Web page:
That's why, when they retooled this off-season, Belichick called the cornerback who always frustrated him.
REVIS GREW up in Aliquippa, Pa., a blue-collar city near Pittsburgh known for two things: steel and football players. Mike Ditka comes from there. So does Tony Dorsett. So do Ty Law, a former Patriots cornerback, and Sean Gilbert, Revis's uncle who played 11 seasons at defensive tackle for four NFL teams.
Gilbert is Revis's mentor, his harshest critic, and even now he'll refer to Revis as "my little slouch." He motivates Revis that way, even though Revis never needed much motivation. He's the kind of player who will stand parallel to the receiver he's covering when he's on the sideline, between defensive series, blanket coverage even during breaks.
Revis called Gilbert after Belichick called him. "Listen, Darrelle," Gilbert says he told his nephew. "We're from Aliquippa. That's football country. Our work ethic gives us the opportunity to win.
"Hard work is what Darrelle understands," Gilbert continues. "I told him, New England is basically the Aliquippa of the NFL. All you need to do is look at their history. All franchises are going to have their moments. New England just seems to have the blueprint."
Revis had made nearly $65 million in the NFL—no shame in that—but New England gave him what could not be bought: his best chance to win a Super Bowl. The Patriots also signed cornerback Brandon Browner from the Seahawks this off-season. They emphasized the back end of their defense, but while Seattle built through the draft, New England lured the final pieces of its secondary through free agency. Revis describes his fellow secondary members as hybrids, amoebas who shift into various positions and cover numerous receivers.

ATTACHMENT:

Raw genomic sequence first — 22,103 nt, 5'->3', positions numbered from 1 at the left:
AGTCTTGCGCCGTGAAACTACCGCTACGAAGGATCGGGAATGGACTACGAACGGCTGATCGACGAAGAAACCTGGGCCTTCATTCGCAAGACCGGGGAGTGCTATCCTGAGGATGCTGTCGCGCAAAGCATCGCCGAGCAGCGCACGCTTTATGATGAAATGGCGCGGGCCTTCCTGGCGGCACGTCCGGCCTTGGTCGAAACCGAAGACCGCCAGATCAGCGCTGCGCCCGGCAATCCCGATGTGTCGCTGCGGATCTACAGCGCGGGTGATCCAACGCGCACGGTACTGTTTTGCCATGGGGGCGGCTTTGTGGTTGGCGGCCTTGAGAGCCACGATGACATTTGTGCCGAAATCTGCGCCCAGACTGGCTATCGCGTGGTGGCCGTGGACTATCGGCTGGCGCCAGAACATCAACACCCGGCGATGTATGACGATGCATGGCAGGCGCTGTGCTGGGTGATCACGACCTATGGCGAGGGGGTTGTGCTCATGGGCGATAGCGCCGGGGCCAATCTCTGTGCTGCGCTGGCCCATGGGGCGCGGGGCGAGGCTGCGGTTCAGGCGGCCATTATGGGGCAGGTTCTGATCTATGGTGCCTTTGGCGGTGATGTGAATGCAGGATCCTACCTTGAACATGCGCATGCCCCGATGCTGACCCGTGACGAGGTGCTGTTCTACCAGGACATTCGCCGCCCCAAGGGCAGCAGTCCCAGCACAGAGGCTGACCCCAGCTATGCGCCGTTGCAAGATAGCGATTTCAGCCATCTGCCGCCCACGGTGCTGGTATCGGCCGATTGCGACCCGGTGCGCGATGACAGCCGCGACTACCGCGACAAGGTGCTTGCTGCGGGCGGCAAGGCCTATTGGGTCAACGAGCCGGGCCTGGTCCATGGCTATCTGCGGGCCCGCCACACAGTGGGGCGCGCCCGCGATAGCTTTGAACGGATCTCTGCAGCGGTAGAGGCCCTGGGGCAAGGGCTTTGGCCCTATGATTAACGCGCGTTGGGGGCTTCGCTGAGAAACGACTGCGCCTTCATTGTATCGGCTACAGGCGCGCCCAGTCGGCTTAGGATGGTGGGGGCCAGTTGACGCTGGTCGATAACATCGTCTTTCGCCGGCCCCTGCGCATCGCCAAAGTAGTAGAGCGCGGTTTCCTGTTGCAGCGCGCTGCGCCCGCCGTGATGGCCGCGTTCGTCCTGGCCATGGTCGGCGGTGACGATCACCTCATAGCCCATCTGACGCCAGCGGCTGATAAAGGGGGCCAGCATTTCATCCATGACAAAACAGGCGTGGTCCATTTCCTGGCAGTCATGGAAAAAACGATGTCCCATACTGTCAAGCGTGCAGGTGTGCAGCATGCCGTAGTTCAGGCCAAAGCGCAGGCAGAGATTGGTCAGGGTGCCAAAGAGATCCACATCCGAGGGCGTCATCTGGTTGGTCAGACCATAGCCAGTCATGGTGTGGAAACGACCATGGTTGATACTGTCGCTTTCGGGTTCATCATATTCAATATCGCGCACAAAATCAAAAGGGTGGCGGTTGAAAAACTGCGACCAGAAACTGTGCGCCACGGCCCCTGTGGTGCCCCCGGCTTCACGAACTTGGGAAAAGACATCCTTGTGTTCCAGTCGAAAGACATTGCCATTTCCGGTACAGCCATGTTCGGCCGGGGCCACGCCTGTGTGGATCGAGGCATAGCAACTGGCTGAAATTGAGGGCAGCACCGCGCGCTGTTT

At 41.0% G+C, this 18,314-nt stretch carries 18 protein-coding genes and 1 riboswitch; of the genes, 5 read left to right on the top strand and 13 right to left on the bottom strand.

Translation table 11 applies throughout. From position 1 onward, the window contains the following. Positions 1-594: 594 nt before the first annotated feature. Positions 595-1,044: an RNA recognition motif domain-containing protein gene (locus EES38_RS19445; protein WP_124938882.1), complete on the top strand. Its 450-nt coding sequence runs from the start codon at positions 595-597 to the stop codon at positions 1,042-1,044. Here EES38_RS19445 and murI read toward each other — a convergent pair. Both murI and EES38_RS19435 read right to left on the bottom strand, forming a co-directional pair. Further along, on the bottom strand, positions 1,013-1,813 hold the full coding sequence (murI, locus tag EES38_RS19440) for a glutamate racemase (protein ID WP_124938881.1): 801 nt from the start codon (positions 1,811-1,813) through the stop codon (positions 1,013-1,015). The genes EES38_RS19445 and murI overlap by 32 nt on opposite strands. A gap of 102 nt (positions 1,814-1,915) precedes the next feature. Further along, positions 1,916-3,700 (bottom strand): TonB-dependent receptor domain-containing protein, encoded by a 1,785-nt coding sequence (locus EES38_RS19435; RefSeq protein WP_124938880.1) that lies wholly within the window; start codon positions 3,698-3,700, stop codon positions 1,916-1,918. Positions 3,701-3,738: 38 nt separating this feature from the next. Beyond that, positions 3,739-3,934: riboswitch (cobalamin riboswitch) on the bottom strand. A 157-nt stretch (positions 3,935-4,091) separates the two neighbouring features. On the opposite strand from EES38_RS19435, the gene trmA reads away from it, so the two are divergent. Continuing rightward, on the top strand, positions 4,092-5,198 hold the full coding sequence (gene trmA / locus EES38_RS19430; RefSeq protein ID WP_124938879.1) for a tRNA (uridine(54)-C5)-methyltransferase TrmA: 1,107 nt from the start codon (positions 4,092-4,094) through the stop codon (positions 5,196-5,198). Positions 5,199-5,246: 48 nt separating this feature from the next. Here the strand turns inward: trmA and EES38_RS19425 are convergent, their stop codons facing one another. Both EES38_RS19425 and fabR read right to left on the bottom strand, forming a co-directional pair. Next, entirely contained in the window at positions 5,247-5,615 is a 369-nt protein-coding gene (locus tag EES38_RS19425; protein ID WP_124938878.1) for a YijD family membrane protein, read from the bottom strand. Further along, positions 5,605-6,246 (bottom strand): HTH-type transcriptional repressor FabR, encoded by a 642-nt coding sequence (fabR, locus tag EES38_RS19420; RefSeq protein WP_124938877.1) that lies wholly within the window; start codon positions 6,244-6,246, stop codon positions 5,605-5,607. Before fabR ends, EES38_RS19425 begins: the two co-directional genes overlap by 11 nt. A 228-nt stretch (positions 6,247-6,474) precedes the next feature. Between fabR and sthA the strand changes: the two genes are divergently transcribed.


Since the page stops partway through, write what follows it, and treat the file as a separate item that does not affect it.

An hour after the Patriots' latest triumph, Revis stood at his locker. A stack of game balls rested on the shelf behind him. Perhaps they were fully inflated, perhaps not. No one was thinking of the 27-point loss to Kansas City on Sept. 29, when Brady looked old and the Patriots looked average. That was before Gray was in and out, before Blount was out and in, before Revis predicted the interception that highlighted his value to the team and sealed another AFC championship for Brady and Belichick.
"This is why I came here," Revis says.
With that, Revis turns and exits the locker room and heads into the night, his red sneakers squeaking in the corridor. He hardly cracks a smile on his way out. He is, after all, a Patriot now, and there is no time to celebrate.